Our view: All Ohio kids can have health care
From the Heritage Foundation: SCHIP not best solution
Posted on 5.14.07
Washington has fadiddled for well over a decade on the question of health insurance as the ranks of the uninsured have remained stubbornly high.
More and more state governments are stepping into the leadership void. Ohio's may be about to join them.
The effort advanced by Gov. Ted Strickland is not as spectacular - or spectacularly controversial - as the push for universal health-care coverage in California and Massachusetts. But by targeting children, Gov. Strickland is choosing the right priority.
The governor wants to expand the popular State Children's Health Insurance Program - or SCHIP - which is primarily geared to helping kids from low-income families. About 70 percent of the cost of the program is paid by the federal government through Medicaid, but states have considerable flexibility on how generous or stingy they are with benefits.
Coverage offered to Ohio kids has been on the modest end of the national scale. Eligibility is restricted to children in families whose incomes do not exceed 200 percent of the federal poverty level.
The worrisome limits of this approach were illustrated in a recent story in the Akron Beacon-Journal. Jack and Dorothy Johnson of Twinsburg adopted their 11-year-old granddaughter, Shaunell, who suffers from asthma. Both Johnsons are retired and, thus, cannot get Shaunell health insurance through an employer's health-insurance plan. What's more, their combined income puts them over Ohio's SCHIP cap. Still, Shaunell's condition makes private coverage prohibitively expensive.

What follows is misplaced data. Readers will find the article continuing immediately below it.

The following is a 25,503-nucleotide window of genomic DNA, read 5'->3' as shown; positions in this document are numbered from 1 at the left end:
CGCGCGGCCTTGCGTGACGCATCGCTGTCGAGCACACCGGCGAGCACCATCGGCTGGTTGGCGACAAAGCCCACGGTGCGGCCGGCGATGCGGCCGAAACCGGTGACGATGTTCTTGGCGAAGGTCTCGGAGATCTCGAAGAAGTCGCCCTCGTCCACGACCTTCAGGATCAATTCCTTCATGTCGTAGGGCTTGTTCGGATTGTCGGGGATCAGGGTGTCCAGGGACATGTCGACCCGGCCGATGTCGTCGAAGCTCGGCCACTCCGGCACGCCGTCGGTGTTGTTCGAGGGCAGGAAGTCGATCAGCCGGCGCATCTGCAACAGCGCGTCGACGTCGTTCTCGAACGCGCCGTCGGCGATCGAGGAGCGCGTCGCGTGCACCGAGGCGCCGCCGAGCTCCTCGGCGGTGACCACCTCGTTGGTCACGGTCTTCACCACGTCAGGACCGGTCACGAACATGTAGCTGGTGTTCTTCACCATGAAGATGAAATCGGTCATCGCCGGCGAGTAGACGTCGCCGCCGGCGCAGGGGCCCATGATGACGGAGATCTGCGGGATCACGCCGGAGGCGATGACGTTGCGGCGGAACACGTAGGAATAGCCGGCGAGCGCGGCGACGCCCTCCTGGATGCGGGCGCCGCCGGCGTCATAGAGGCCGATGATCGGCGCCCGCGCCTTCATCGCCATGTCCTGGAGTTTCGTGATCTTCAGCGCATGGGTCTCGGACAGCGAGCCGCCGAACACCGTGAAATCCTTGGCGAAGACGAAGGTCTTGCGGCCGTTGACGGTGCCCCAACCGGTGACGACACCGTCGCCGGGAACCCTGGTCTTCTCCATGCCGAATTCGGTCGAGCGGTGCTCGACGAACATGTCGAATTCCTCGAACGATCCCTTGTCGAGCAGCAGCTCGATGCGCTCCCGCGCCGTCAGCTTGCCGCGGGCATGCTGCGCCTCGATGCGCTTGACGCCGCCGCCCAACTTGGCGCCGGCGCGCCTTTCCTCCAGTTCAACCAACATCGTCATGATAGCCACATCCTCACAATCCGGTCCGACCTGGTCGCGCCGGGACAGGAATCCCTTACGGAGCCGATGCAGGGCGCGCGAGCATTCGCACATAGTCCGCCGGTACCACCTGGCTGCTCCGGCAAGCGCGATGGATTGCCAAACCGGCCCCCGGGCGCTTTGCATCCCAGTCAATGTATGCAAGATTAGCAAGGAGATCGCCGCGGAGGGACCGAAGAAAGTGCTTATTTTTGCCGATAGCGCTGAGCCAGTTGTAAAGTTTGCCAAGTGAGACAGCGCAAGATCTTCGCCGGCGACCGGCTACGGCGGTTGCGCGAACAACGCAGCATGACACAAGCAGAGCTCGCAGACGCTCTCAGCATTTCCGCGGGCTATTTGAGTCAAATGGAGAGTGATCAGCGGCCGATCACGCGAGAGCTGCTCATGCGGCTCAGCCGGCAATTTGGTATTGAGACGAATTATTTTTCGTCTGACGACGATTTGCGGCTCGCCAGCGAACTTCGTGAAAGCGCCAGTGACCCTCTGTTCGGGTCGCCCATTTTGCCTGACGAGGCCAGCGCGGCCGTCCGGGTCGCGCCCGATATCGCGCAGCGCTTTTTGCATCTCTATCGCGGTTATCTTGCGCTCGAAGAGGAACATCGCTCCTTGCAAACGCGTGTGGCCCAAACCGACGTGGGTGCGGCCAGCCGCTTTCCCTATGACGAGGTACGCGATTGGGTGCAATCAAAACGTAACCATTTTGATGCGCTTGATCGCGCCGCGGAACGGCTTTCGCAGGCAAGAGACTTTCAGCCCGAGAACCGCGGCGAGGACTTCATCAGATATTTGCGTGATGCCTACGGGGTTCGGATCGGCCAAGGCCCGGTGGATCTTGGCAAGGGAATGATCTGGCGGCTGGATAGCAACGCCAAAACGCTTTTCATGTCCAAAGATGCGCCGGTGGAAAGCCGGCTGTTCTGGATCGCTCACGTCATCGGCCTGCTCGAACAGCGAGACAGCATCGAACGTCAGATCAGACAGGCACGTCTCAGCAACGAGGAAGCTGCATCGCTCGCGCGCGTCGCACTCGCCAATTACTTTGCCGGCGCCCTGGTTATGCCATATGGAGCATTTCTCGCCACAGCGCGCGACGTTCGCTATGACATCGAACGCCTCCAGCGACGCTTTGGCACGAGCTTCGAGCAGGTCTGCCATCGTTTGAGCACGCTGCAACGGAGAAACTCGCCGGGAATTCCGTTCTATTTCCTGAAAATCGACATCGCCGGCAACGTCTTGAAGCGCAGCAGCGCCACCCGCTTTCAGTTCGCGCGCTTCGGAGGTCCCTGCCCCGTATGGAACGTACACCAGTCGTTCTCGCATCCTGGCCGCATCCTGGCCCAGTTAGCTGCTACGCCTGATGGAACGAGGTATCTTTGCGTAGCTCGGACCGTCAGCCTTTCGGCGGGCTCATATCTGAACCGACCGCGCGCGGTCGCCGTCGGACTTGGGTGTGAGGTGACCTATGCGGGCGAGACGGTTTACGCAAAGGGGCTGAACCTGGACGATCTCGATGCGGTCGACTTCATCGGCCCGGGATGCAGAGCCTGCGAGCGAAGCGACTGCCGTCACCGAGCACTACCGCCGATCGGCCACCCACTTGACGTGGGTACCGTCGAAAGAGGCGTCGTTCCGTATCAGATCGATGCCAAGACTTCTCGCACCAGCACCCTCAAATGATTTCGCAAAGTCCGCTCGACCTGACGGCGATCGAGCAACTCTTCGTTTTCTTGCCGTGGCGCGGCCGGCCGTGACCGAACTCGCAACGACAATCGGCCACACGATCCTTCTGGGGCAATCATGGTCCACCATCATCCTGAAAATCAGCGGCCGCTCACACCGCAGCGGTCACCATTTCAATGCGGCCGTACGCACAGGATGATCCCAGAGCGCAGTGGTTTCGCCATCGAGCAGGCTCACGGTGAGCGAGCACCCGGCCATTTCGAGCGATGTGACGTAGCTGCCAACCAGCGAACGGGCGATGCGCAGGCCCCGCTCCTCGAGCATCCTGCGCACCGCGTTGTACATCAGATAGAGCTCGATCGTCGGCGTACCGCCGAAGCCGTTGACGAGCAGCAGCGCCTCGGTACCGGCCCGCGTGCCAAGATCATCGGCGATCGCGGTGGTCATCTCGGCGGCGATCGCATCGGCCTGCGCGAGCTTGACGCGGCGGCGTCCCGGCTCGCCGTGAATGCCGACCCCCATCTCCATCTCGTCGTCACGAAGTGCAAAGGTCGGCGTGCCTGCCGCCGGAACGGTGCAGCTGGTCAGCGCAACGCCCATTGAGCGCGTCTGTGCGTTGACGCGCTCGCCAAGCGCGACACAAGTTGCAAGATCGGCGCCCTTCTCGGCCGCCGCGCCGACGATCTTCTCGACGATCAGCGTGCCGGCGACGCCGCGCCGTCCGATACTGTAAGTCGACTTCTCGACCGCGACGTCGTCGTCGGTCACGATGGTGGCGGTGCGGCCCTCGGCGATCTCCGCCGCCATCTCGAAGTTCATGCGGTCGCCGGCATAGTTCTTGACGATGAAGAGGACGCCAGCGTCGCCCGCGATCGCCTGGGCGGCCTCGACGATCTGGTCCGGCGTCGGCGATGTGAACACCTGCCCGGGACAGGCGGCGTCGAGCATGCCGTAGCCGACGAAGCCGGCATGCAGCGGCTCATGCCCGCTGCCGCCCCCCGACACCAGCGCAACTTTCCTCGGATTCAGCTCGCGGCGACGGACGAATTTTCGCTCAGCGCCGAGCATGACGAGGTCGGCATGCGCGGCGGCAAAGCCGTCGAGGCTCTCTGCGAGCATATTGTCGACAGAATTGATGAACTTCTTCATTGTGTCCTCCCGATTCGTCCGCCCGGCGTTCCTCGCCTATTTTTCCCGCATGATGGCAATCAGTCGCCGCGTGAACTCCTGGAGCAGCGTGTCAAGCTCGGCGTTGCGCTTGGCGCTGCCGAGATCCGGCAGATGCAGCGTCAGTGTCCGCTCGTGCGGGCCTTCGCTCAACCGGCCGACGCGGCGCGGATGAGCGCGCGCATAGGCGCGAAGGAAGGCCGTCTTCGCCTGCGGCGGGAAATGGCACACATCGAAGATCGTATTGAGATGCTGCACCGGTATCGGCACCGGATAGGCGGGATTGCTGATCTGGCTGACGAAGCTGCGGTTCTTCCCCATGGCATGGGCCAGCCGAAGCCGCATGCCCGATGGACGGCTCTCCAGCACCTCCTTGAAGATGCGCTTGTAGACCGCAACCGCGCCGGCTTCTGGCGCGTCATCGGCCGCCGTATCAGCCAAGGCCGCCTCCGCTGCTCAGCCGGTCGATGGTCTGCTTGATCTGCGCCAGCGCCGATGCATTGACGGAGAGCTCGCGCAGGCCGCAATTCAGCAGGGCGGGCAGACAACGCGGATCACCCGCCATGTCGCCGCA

Gov. Strickland has proposed raising the SCHIP cap to 300 percent of the poverty level - which would mean guaranteed health care for children in families of four with income of up to $61,950 a year.
Janet Grant, an executive at Dayton's CareSource Management Group - which provides managed Medicaid services to about 120,000 Ohio children under the SCHIP program - calls the increased eligibility "critical" for low- to middle-income families.
Too many of these parents, she says, feel that they have no alternative but to wait until a medical problem becomes an emergency. The child who starts with an easily treatable ear ache shows up in a hospital with a much bigger medical problem.
"Every child needs a 'medical home,' " she said, meaning "a primary care physician who can prevent problems."
The Ohio House of Representatives passed a budget that funds expanded SCHIP eligibility. But it took a shortsighted approach on another of Gov. Strickland's proposals to expand health care for children.
The governor would, under limited circumstances, allow families earning up to 500 percent of the federal poverty level to buy insurance for their children under the Medicaid program. The House rejected that idea, with the leadership calling the "concept of someone making more than $100,000 a year being eligible for this government health-care program ... simply outrageous."
That makes for a sensational sound bite - but not one that's well-informed.
The Catholic Conference of Ohio has criticized the House's failure to pass this "premium participation program," noting how it is "especially important for children with special health-care needs for whom private health insurance can be unavailable or extremely expensive" and that upper-income parents pay the full premium amount.
Gov. Strickland and state lawmakers can't come to the aid of all uninsured Ohioans. But they are off to a good start - and by being thoughtful rather than political could make a big difference for Ohio's children.
You can click here to download this article in .pdf format.
|ABOUT THE CAMPAIGN RESOURCES PRESS FAQS GET INVOLVED LINKS CONTACT US|